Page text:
Some eight or nine years ago I bought the Performance Transformer jacket on sale from online retailer Performance Bike. (Amazingly, an updated version of the Transformer — the Elite Transformer — is still carried by Performance, though with a critical alteration as well as a much higher price.) Though not available in a women’s version, the Transformer appealed for several reasons. It’s a lightweight wind shell made of polyester, which blunts the edge of cutting winds and blunts a light drizzle. It’s predominantly hi-viz yellow, though unfortunately with black sleeves, shoulders, and chest pocket. The black swatches reduce the Transformer’s overall brightness, though as the photo panel below indicates, the hi-viz is very bright, bright enough to throw off my camera’s sensor.

Performance Transformer Jacket Photo (c) Tamia Nelson

The jacket folds up into a tidy packet for carrying in my handlebar bag or small pannier. But best of all, the Transformer lives up to its name — the jacket can morph into a vest by unzipping the sleeves. The mesh upper back help reduces condensation even when the sleeves and cape are in place, as a scoop vent at the cape’s lower seam allow ventilation. And if a bright jersey is worn beneath the vest, its color will show through the vest’s mesh. Did I say the Transformer is light?

Performance Transformer Jacket-Turned-Vest Photo (c) Tamia Nelson

So far, so good. I planned to wear the Transformer when the weather was too warm for my heavy-duty foul weather Canari Barrier Commuter jacket, but still too chilly for just a long-sleeved jersey. And I looked forward to being able to zip off the sleeves when I warmed up. But, there were…


The first annoyance? Zippers that join the cape and sleeves to the vest jam very easily. Secondly, the Transformer is cut for a man’s body, and a slim man’s body, at that.

I’ve come to terms with the zippers. (I no longer try to unzip on the move.) The tapered fit defied easy accommodation, however. Most women’s bodies are hourglasses, not inverted pyramids, and mine is no exception. When I pulled my Transformer down over my hips I felt as if I was riding in a badly fitted straitjacket. Which, in a way, I was.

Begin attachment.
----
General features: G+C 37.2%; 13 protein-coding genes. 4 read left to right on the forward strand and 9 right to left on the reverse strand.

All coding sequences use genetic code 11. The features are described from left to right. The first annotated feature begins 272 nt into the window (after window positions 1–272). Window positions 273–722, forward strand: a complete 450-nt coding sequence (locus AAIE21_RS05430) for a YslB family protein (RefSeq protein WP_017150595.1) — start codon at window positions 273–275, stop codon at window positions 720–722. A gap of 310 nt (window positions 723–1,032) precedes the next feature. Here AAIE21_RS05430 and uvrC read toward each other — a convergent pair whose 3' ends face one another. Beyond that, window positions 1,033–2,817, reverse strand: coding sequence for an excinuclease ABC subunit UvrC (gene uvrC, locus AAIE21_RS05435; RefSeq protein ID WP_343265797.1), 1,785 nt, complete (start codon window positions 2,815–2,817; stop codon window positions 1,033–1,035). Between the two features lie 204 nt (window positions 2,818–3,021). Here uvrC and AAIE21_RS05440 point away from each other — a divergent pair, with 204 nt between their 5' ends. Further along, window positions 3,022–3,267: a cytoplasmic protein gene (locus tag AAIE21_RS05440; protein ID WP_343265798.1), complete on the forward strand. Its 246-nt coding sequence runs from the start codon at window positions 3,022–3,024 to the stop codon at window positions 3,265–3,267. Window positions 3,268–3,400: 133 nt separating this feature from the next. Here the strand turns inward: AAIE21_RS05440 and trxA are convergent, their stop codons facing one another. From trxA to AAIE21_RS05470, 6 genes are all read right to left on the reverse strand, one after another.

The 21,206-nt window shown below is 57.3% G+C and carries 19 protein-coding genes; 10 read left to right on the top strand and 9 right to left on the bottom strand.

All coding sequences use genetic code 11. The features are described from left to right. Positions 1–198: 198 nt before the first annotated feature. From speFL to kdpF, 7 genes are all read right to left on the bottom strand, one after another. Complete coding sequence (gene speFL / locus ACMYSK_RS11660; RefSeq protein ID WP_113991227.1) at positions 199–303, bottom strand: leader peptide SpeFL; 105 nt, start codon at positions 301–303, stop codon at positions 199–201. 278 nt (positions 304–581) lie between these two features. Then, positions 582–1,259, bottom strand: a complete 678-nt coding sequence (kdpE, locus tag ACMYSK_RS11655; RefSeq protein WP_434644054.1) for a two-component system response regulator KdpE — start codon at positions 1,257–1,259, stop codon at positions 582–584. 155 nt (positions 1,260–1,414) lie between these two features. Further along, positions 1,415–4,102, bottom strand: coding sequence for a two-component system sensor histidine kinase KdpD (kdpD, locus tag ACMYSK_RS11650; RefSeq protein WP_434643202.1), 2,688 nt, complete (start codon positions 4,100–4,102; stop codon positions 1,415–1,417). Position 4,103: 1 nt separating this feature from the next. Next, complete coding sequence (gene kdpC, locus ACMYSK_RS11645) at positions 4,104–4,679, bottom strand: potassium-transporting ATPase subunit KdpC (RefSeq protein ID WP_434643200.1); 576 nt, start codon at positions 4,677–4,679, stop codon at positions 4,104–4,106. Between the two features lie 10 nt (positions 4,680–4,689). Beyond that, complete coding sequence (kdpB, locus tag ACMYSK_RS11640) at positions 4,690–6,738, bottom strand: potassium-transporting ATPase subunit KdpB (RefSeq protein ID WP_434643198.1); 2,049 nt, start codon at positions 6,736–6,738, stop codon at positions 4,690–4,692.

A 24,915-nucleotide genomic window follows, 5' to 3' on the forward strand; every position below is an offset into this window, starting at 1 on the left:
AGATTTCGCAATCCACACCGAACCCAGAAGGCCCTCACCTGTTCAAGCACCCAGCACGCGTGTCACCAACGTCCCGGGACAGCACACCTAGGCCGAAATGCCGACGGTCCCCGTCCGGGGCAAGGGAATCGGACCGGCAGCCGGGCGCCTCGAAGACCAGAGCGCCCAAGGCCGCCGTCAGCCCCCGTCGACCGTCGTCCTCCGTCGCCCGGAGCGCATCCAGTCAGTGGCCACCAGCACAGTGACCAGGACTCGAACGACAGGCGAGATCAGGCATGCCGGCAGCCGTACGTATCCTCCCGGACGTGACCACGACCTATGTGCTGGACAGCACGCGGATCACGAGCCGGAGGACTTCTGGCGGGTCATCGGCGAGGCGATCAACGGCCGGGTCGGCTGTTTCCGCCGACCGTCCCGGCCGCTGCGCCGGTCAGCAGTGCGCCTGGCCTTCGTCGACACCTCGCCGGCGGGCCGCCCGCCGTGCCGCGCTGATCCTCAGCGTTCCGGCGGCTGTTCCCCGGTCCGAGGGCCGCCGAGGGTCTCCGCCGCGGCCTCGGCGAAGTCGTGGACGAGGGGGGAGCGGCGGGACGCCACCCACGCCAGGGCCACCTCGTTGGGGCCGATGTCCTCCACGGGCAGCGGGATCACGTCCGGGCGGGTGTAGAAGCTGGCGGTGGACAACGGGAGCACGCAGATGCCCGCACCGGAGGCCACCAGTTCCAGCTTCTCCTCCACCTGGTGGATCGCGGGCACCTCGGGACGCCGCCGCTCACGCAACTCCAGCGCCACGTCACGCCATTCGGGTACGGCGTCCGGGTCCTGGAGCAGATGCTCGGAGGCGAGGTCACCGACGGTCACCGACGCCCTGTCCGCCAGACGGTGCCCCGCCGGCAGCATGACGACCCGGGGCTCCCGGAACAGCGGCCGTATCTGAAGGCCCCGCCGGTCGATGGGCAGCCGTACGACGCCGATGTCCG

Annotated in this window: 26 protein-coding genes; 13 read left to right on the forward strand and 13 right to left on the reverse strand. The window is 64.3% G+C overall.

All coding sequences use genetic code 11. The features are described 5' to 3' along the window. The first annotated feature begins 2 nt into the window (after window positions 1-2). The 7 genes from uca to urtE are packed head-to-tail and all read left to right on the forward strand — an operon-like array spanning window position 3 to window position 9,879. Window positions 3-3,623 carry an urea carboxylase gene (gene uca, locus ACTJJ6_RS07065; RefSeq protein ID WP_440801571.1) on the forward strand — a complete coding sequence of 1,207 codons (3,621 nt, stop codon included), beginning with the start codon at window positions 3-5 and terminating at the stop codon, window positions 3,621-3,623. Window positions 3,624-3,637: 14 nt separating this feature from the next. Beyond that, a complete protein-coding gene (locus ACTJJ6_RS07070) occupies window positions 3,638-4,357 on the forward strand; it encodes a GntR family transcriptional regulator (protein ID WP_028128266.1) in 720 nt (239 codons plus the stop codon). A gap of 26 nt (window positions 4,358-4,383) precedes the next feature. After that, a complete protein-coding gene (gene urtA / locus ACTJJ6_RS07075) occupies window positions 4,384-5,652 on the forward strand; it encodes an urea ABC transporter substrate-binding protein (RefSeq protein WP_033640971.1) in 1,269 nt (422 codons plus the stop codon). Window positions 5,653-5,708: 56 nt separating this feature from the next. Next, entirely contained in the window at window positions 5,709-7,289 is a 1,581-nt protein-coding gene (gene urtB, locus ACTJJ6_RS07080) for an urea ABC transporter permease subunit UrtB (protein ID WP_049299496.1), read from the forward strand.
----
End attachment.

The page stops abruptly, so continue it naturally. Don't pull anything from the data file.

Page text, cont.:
After wearing the jacket for a few months, I concluded that it didn’t live up to its promise. But I’m loathe to give up on anything. Especially when I can’t find a suitable substitute at price I’m willing to pay. Convertible jackets are rare beasts. So instead of leaving my Transformer to gather dust in the closet, I decided to tackle the fit problem head on. And that meant…


This meant sewing. Now I’m not one of nature’s eager seamstresses, but my mother was a genius with a sewing machine, making many of her own and her kids’ clothes from scratch, as well as remodeling ready-made garments to fit her (and us) better. I figured I’d see if I could live up to her example. After all, what did I have to lose? As it was, I had a jacket which was so uncomfortable that I rarely wore it. If my alterations failed, I’d be no worse off. But if they succeeded, I’d be ahead of the game. So I grabbed a sheet of paper and sketched out a plan:

Sketchy Business Photo (c) Tamia Nelson

My Transformer had black triangular gussets separating the hi-viz front and back panels. I began by slitting these gussets (step 1 in the sketch) from the hem to a point just below the arm hole and opening them up by some four inches (2) on each side. Next, I split the seams of a hi-viz nylon stuff sack I found on the verge of the highway. This gave me a large rectangle with a preformed drawcord hem, from which it was child’s play to cut two additional triangles of fabric (3). (I used a laundry maker to trace the outlines before cutting.) Then I heat-sealed all the cut edges — and almost set fire to the jacket. Polyester is tricky stuff!